It is so tempting to review this just as the “album that sounds like a cabaret soundtrack”, but that would be terribly unfair. The truth is that this does actually feels like that to some extent, and sadly people tend to dismiss it because of that, and is a shame because once you get past that first impression there’s a deep, powerful and mind-blowing experience.
This experience will probably differ from almost anything that you’ve listened before, and as such there is a chance that you won’t get the most out of it on the first attempt. There is a certain circus-like feel in the air at moments, but not a cheap and careless sensation, it is more like a theatrical, nearing magical category. And when it is not being theatrical it feels like a futuristic rendition of some late 19th century, early 20th century glamorous, chic cabaret.
The beauty of this does not lay on how good reminiscent of past eras it is, but for what it is once you stop paying attention to what it sounds like. What Goldfrapp did here is basically wrap brilliant songs around not so common elements and deliver it in a way that will caught off-guard (in a good way) anyone who is willing to invest a little time discovering new ways to understand music.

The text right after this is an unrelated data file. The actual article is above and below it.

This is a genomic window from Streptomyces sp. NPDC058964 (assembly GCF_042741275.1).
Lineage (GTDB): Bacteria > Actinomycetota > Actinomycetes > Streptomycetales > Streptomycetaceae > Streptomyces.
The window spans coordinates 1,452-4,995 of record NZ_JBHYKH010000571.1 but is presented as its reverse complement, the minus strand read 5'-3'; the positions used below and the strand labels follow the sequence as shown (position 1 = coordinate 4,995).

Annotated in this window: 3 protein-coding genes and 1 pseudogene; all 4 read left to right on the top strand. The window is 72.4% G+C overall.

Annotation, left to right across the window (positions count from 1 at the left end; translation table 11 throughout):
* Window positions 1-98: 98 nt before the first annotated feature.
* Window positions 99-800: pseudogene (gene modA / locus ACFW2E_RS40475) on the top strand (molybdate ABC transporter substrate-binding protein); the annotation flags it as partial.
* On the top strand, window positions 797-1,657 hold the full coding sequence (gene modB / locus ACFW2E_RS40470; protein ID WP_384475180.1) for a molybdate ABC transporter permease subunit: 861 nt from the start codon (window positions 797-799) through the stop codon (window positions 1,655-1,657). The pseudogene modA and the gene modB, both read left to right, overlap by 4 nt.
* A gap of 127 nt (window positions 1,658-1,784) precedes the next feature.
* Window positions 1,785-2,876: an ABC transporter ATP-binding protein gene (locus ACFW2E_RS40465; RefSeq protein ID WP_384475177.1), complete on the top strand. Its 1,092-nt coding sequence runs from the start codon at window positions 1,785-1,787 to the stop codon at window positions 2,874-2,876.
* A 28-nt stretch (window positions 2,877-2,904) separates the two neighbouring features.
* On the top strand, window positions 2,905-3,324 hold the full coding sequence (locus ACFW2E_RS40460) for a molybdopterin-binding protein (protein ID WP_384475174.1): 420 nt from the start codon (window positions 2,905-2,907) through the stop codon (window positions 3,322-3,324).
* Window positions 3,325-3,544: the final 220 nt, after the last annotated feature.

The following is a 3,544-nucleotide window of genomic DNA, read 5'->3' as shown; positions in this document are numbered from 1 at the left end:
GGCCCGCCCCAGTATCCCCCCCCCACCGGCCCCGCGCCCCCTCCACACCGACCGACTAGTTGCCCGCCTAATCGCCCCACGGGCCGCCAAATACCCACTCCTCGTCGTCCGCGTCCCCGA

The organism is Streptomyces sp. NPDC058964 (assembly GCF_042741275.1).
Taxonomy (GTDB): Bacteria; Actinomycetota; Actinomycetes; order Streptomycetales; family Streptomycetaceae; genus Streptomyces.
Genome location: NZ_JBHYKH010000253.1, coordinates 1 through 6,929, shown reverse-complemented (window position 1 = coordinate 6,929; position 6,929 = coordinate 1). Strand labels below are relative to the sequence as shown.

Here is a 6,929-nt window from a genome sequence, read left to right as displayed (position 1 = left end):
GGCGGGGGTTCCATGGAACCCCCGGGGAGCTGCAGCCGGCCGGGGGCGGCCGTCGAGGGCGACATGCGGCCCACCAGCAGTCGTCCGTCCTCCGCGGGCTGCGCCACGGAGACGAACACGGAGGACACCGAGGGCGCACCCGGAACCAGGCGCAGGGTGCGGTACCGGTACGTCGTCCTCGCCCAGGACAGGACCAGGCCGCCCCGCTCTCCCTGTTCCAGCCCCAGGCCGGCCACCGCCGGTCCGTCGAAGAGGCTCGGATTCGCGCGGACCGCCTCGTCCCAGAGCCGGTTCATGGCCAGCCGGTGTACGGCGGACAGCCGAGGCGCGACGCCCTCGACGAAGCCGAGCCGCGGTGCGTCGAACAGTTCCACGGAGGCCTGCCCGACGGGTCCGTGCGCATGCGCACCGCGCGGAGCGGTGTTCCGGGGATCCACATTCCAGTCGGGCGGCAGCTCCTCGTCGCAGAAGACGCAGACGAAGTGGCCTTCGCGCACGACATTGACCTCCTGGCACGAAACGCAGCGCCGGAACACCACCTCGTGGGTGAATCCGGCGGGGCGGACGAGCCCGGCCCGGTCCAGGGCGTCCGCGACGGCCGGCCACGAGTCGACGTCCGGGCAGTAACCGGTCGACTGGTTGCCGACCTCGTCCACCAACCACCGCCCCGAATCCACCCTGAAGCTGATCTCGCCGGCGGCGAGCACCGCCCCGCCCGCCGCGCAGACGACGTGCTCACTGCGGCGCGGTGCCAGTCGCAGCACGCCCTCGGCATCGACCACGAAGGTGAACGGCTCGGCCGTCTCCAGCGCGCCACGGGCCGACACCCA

Felt Mountain wouldn’t be even half as good as it is without the absolute spot on vocals by Alison Goldfrapp of course, it adapts and feels natural in every situation. A detail I noticed is that while at first your attention is on the atmosphere that the music creates, once the novelty starts to wear off you begin to fully appreciate how good the combination of the music and her voice is, and then the exact opposite starts to happen: you end up paying attention almost exclusively to her voice.
A common subject I see every now and then is why Goldfrapp keeps morphing with every new release, and listening to Felt Mountain from start to finish once again for the sake of writing this review I suddenly understood why there was never something that could be truly regarded as the follow-up for it: in order to be considered unique, there must be only one. Years later Goldfrapp would prove us all that she can reinvent herself time after time with no apparent effort, and while I used to be one of those asking for more in the lines of Felt Mountain, is evident that she has moved on to explore different styles and attitudes, and so should we.
Released 11 years ago (as of the time I’m writing this), we’ve already had the chance to listen to 3 more albums by Goldfrapp, and we already know how diverse and morphing-prone Alison Goldfrapp is. This however, truly defies time and stays a classic trip hop album for those just starting to explore the genre.